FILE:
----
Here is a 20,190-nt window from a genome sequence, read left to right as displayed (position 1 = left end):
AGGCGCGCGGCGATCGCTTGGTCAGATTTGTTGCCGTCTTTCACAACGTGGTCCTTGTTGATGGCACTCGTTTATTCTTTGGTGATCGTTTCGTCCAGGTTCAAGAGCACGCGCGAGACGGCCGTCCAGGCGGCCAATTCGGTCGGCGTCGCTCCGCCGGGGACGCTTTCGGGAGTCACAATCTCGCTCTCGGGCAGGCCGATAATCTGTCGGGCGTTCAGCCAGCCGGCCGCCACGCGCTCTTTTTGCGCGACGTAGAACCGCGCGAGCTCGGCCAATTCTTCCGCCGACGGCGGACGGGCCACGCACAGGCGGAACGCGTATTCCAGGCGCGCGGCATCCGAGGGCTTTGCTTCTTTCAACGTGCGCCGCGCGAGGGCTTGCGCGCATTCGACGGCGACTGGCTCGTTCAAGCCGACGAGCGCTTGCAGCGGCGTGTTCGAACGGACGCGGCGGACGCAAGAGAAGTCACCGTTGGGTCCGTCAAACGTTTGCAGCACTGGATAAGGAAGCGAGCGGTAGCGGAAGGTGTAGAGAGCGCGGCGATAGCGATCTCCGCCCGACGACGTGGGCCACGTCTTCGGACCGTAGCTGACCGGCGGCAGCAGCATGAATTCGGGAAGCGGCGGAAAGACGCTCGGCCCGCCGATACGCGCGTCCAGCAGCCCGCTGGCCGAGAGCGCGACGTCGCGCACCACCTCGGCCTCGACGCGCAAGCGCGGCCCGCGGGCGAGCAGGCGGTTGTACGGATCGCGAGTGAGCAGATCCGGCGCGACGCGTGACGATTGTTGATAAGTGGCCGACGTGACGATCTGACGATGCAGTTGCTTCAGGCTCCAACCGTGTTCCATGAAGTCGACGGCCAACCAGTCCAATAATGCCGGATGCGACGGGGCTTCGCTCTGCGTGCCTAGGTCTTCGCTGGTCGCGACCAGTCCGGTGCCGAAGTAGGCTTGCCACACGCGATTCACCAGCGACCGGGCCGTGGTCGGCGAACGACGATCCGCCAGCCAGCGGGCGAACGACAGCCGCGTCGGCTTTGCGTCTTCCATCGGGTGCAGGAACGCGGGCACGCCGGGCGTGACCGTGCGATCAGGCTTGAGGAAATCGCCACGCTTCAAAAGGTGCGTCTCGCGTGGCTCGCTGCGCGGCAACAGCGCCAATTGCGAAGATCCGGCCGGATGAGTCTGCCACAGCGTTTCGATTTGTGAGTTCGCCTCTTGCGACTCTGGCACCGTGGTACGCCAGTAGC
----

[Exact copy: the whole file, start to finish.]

Here is a 20,190-nt window from a genome sequence, read left to right as displayed (position 1 = left end):
AGGCGCGCGGCGATCGCTTGGTCAGATTTGTTGCCGTCTTTCACAACGTGGTCCTTGTTGATGGCACTCGTTTATTCTTTGGTGATCGTTTCGTCCAGGTTCAAGAGCACGCGCGAGACGGCCGTCCAGGCGGCCAATTCGGTCGGCGTCGCTCCGCCGGGGACGCTTTCGGGAGTCACAATCTCGCTCTCGGGCAGGCCGATAATCTGTCGGGCGTTCAGCCAGCCGGCCGCCACGCGCTCTTTTTGCGCGACGTAGAACCGCGCGAGCTCGGCCAATTCTTCCGCCGACGGCGGACGGGCCACGCACAGGCGGAACGCGTATTCCAGGCGCGCGGCATCCGAGGGCTTTGCTTCTTTCAACGTGCGCCGCGCGAGGGCTTGCGCGCATTCGACGGCGACTGGCTCGTTCAAGCCGACGAGCGCTTGCAGCGGCGTGTTCGAACGGACGCGGCGGACGCAAGAGAAGTCACCGTTGGGTCCGTCAAACGTTTGCAGCACTGGATAAGGAAGCGAGCGGTAGCGGAAGGTGTAGAGAGCGCGGCGATAGCGATCTCCGCCCGACGACGTGGGCCACGTCTTCGGACCGTAGCTGACCGGCGGCAGCAGCATGAATTCGGGAAGCGGCGGAAAGACGCTCGGCCCGCCGATACGCGCGTCCAGCAGCCCGCTGGCCGAGAGCGCGACGTCGCGCACCACCTCGGCCTCGACGCGCAAGCGCGGCCCGCGGGCGAGCAGGCGGTTGTACGGATCGCGAGTGAGCAGATCCGGCGCGACGCGTGACGATTGTTGATAAGTGGCCGACGTGACGATCTGACGATGCAGTTGCTTCAGGCTCCAACCGTGTTCCATGAAGTCGACGGCCAACCAGTCCAATAATGCCGGATGCGACGGGGCTTCGCTCTGCGTGCCTAGGTCTTCGCTGGTCGCGACCAGTCCGGTGCCGAAGTAGGCTTGCCACACGCGATTCACCAGCGACCGGGCCGTGGTCGGCGAACGACGATCCGCCAGCCAGCGGGCGAACGACAGCCGCGTCGGCTTTGCGTCTTCCATCGGGTGCAGGAACGCGGGCACGCCGGGCGTGACCGTGCGATCAGGCTTGAGGAAATCGCCACGCTTCAAAAGGTGCGTCTCGCGTGGCTCGCTGCGCGGCAACAGCGCCAATTGCGAAGATCCGGCCGGATGAGTCTGCCACAGCGTTTCGATTTGTGAGTTCGCCTCTTGCGACTCTGGCACCGTGGTACGCCAGTAGC